One other important thing to remember is that everyone in your cohort is with you for probably the very same reason — seeking to make a better life for themselves. Yes, we’ve all come from different parts of the world, each with different backgrounds facing our individual obstacles. But we find commonality in the “why” of our situations. With this in mind, it becomes a little easier to relate to your new acquaintances, who throughout the months may very well turn into lasting friendships.

The Sage Perspective — Throwback to our first week learning about Positive Intelligence (PQ)

It’s important to keep yourself motivated throughout each phase of the bootcamp, and one way to accomplish this is by celebrating even the smallest of your achievements. Share your victories with your friends & family, let them know how hard you’ve been working and what you’re doing with your newfound knowledge. Also, be sure to celebrate the accomplishments of those in your cohort because you know exactly how hard they’ve been working too. Don’t feel weird about tooting your own horn every now and then.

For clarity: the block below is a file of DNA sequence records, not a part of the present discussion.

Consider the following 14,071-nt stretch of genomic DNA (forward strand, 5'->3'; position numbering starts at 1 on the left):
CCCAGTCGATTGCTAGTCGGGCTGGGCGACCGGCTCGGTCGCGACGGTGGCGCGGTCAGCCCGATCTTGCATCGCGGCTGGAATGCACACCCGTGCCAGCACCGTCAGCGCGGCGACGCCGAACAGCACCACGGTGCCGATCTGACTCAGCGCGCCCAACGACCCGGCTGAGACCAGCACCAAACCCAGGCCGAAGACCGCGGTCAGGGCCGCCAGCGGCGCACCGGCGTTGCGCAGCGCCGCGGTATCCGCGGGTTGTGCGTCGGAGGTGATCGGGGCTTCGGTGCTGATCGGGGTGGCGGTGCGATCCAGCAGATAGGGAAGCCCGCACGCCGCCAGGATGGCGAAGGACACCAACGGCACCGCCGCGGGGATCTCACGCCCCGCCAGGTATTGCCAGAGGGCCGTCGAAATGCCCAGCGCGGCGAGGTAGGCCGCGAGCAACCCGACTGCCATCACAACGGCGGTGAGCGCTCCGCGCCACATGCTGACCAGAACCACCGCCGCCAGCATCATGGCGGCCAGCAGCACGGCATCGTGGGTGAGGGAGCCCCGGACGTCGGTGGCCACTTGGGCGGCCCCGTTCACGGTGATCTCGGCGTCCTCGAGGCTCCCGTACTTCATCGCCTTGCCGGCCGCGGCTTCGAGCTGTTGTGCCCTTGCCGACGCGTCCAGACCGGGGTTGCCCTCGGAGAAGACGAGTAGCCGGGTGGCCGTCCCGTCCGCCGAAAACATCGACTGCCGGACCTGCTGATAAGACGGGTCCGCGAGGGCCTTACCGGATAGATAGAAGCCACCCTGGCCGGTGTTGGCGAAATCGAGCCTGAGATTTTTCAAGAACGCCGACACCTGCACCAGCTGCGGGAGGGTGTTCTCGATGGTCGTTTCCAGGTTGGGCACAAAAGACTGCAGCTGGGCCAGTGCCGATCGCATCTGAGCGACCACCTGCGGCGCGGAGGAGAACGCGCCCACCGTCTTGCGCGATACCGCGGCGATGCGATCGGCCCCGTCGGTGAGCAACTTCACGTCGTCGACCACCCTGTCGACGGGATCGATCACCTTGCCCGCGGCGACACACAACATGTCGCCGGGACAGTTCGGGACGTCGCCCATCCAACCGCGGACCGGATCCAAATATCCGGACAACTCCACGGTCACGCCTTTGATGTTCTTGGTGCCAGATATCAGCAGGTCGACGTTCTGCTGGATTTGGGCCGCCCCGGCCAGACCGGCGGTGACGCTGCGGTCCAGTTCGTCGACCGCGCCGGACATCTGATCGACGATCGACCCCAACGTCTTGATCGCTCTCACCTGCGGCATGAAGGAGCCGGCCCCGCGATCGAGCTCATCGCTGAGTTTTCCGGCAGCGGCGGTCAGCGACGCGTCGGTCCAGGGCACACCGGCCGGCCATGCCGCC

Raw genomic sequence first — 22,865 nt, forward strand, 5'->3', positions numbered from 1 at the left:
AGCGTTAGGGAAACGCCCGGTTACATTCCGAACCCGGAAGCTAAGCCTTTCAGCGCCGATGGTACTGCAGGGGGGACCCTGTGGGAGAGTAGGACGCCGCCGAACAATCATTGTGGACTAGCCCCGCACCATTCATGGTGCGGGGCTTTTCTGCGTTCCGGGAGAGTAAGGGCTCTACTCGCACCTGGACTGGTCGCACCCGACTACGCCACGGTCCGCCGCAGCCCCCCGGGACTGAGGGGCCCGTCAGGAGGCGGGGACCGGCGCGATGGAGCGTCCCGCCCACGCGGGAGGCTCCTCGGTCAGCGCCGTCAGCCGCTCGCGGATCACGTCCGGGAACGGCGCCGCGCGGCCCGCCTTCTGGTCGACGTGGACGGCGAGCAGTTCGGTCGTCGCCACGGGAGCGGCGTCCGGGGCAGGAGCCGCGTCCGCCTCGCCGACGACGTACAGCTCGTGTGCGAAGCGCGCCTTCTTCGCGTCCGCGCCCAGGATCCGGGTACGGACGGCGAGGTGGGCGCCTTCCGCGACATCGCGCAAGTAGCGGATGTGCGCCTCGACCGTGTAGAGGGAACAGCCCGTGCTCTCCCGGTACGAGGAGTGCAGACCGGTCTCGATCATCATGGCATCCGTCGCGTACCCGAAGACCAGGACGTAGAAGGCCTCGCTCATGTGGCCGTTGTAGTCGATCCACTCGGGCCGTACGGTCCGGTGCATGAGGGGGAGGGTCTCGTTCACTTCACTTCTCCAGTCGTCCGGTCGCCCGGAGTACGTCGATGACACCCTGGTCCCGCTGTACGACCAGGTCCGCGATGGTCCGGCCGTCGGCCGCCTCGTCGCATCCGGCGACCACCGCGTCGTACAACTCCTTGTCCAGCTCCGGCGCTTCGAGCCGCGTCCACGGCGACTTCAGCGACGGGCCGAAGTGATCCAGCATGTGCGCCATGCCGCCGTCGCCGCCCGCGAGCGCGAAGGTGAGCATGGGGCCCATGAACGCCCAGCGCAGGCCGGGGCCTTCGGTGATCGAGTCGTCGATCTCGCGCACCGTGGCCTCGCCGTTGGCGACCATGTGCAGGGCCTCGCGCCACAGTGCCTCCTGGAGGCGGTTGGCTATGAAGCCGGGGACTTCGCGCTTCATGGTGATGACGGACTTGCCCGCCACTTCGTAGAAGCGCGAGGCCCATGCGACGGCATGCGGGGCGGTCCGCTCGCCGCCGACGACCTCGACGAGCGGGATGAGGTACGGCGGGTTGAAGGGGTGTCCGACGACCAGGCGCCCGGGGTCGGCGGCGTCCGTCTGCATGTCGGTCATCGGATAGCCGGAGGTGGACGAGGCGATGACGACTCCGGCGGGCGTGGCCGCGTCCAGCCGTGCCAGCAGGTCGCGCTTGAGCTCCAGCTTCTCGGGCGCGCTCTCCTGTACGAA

One of my personal “A-ha!” moments was when I finally understood the concept of Object Orientation. This was a term I had seen in the past, but I had never fully grasped its meaning until I completed my first project for Flatiron. It was a small project, but I was so excited to show my brother what I had built and how I built it. I received some really great & supportive feedback, which motivated me to keep pushing forward with the lessons ahead.

Fast forward several months later, I’ve built and submitted my Phase 5 project, and I’m preparing for my final assessment. I was nervous going into it (as I typically am with every assessment), but the hour passes by in the blink of an eye. The assessor congratulates me, and I am instantly filled with gratitude, excitement, happiness, and best of all… light.